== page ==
Will Menopause Fatigue Last Forever?
by Dr. LaReesa Ferdinand, MD OBGYN & Advisor,
Bossa Bars Menopause Energy Bars
“There will be plenty of time to sleep when you are dead.” — Benjamin Franklin
Yikes! I’m sorry Benjamin Franklin, you may have been one of the greatest inventors and writers of American history, but obviously, you weren’t speaking to menopausal women!
Sleep is literally the superfood that has the most impact. The true nectar of life. The super fuel you need. Frankly, this is where the magic happens.
With the decline of vital hormones during menopause, sleep disturbances are very common. With the vicious cycle of sleep deprivation and the load of stress, it can take much of the joy and ease out of transitioning into menopause.
Research has found that those with higher perceived stress experienced shorter sleep durations. In fact, moderate to severe sleep deprivation produces impairments similar to alcohol intoxication, or blood alcohol levels of 0.05%.
Did you know that about 61% of menopausal women struggle with sleep issues? This means that out of every 10 women around the age of menopause, 6 will have sleeping difficulties.
And maybe you’re one of them. You head to bed, exhausted. Yet, you toss and turn all night. Or you find yourself getting up every night between the hours of 2 and 3 am, struggling to fall back asleep. You then go about your day in a fog. You just don’t have the energy to function at your peak capacity. Ugh!
Enough is enough!
3 Power Tips to Ease into Restful Sleep
1. Prioritize sleep at the top of your day
If you are a night owl, lean into that. Vice versa if you are an early bird.
Simply explained, set yourself up for sleep success. Go to bed and wake up at the same time. Be mindful of meals and excess snacking throughout your day. Limit caffeine to only before noon. Ideally, consume the least heavy meal toward the end of the day so your body has less of a detox burden during sleep. This improves energy for memory storage and creativity that you need to power through the next day. This is directly impacted by what you do and what you put in your body.
Here’s a nifty tip we often forget: adjust your supplements or medications since some may make you more drowsy versus alert. This forces your body into its natural circadian rhythm.
2. Maximize your sleep environment
Sleep is maximized on a light spectrum. Quiet, cold, and dark areas are ideal. Use a sleep mask to optimize darkness. Red light or specialty sleep bulbs help reduce excess blue light exposure. Avoid sleeping with the TV on or using electronic devices at least 1-2 hours before lights out. This is vital during bedtime to help melatonin, our sleep-inducing hormone, work its menomagic. The goal? You want to get your body out of a stressed state and transition more into a relaxed and calm one.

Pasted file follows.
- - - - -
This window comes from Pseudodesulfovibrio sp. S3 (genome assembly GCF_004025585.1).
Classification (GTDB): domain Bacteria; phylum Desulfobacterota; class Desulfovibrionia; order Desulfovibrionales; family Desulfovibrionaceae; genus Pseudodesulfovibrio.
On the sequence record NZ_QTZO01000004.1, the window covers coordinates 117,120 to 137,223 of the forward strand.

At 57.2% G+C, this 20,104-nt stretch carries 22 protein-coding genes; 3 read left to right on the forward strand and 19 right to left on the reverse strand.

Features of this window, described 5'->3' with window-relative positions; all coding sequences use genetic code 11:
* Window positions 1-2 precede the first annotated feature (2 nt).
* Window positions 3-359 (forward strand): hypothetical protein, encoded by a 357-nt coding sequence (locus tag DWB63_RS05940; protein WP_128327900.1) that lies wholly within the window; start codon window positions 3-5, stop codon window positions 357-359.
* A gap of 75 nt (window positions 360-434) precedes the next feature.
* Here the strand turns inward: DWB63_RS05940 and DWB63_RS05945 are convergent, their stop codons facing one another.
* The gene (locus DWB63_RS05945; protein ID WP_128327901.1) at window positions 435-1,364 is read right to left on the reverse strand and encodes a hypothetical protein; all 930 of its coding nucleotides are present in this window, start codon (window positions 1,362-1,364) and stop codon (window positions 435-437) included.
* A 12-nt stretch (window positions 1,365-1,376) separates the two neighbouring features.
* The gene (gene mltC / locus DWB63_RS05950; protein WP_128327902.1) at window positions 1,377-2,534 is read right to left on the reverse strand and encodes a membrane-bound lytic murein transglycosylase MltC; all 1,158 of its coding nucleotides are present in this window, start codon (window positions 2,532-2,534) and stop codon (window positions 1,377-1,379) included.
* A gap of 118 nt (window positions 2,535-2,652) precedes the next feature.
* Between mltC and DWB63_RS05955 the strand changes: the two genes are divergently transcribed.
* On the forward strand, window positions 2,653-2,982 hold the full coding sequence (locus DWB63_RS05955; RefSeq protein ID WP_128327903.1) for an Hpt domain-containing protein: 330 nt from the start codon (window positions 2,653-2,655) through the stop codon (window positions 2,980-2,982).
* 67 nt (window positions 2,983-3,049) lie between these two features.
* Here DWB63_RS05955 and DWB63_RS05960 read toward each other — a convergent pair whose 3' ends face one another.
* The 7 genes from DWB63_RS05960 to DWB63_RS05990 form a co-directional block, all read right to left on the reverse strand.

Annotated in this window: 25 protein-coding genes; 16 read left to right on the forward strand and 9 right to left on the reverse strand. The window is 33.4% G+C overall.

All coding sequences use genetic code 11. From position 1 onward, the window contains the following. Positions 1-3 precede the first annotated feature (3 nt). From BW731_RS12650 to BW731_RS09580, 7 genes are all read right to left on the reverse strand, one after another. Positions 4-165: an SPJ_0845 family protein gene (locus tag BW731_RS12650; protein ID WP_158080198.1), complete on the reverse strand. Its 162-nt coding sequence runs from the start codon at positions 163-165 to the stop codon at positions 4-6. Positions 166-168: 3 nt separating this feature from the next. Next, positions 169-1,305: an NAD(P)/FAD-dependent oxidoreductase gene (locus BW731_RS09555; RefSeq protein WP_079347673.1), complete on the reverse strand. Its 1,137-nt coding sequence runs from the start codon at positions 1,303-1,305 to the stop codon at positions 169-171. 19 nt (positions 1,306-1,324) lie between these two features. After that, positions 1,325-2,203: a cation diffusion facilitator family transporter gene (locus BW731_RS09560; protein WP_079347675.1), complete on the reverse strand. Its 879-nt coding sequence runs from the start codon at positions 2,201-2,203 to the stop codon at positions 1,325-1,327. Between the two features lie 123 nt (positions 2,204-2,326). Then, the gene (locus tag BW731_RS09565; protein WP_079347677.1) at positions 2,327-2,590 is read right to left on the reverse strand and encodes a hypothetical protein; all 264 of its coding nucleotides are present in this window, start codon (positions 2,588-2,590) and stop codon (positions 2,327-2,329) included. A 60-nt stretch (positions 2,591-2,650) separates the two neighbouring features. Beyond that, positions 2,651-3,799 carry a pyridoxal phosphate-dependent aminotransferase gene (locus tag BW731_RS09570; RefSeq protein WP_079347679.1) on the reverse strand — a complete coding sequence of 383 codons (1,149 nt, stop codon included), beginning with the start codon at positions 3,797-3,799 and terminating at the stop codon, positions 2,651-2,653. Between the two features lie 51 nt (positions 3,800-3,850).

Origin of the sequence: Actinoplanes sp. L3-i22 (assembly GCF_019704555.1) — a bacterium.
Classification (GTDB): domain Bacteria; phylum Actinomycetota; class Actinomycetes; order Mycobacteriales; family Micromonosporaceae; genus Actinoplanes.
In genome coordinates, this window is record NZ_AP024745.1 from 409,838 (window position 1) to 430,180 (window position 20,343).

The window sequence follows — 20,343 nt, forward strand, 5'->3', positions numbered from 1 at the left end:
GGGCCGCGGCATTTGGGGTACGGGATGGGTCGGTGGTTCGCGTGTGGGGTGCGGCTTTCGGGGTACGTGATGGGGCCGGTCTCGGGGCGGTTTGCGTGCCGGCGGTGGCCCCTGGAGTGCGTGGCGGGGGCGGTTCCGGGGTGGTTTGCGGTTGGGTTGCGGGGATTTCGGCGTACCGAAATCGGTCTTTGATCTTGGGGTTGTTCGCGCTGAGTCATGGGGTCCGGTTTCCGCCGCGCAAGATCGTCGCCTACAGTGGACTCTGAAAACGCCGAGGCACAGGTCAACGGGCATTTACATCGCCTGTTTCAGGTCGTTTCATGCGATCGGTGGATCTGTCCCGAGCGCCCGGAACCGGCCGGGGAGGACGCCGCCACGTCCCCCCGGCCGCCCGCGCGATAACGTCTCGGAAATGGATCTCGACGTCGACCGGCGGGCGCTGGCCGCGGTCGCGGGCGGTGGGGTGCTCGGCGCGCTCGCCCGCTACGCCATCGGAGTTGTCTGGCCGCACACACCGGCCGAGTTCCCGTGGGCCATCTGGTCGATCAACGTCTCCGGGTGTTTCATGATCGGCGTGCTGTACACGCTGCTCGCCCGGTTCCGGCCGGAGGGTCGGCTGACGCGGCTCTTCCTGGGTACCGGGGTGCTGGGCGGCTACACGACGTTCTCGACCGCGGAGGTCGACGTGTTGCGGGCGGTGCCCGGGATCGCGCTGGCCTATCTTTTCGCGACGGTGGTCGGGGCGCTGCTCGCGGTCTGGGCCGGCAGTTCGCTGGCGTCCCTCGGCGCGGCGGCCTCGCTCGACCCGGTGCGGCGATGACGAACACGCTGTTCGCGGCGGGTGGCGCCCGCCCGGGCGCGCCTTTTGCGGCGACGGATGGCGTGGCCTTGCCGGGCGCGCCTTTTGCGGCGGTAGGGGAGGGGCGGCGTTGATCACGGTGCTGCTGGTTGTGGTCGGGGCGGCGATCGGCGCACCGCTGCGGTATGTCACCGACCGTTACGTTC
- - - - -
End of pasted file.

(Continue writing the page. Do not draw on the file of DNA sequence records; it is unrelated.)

3. Track your sleep
The science about sleep may be up to the physicians and researchers, but you can still arm yourself with your own personal KPI (key performance indicators). To better evaluate adjustments and modifications in your sleep, following trends is an added bonus of what technology can do. This goes a step further than just total time spent asleep; it recognizes and brings daily awareness to patterns that you may miss. It connects the missing links between sleep duration and your body’s response during sleep stages, reactions to stress, and efficiency. These key insights can help navigate making the necessary adjustments to improve productivity and memory consolidation that is a natural defense system for cognitive decline as we age.
Let’s think about what goes on during a typical day. Our brain processes millions of movements, thoughts, and patterns, most of them without our awareness. However, one of the greatest energy expenditures occurs during sleep. This is the time when our cellular mitochondria, the powerhouses in our DNA, go to work orchestrating the repair and recovery productions. These repair mechanisms are controlled by the communication of our brain and body with our natural clocks, rhythms, and hormones.
But generally, when you’re stressed, sleep and high levels of energy don’t come easy.
Stress is one factor that can impact your telomere length. Thus, stress can actually cause you to age faster (probably no surprise there) but it can also decrease your longevity. Sleep Disruptions can lead to a propensity toward obesity and metabolic disorders, and affect the extent to which we are able to express energy and harness our power to push through the next day.
The goal? You want to get your body out of this stressed state. To do so, you want to look at optimizing your biological and bedroom environment. The lack of sleep impacts your daily energy, recovery and repair mechanisms, weight loss goals, cognitive performance, and immune system.
Fatigue doesn’t last forever if you are intentional about sleep. Start with these 3 steps as a foundation to sleep like a beauty, so you can go beast mode the next day. That’s menomagic
Dr. LaReesa Ferdinand, MD OBGYN & Advisor,
Bossa Bars Menopause Energy Bars
Editor’s note: Love love love Bossa Bars – all natural superfood – and chocolate so it’s a real treat as well as being healthy. I’m a huge fan. Click here for more info: Bossa Bars. Many thanks to Dr. Ferdinand for this insightful post.
Codes of longevity. Be Ageless and Limitless. Dr. Melissa Grill Petersen. Contributing author Dr. LaReesa Ferdinand, MD. December 2020.
Indeed, sleep is very important. For someone who is experiencing premature menopause, I can hardly sleep with my TV and laptop inside the room. I needed to leave just the bed in the bedroom in order to sleep soundly.
I can’t get to sleep until 1 a.m., and sometimes until morning. This is really a big problem!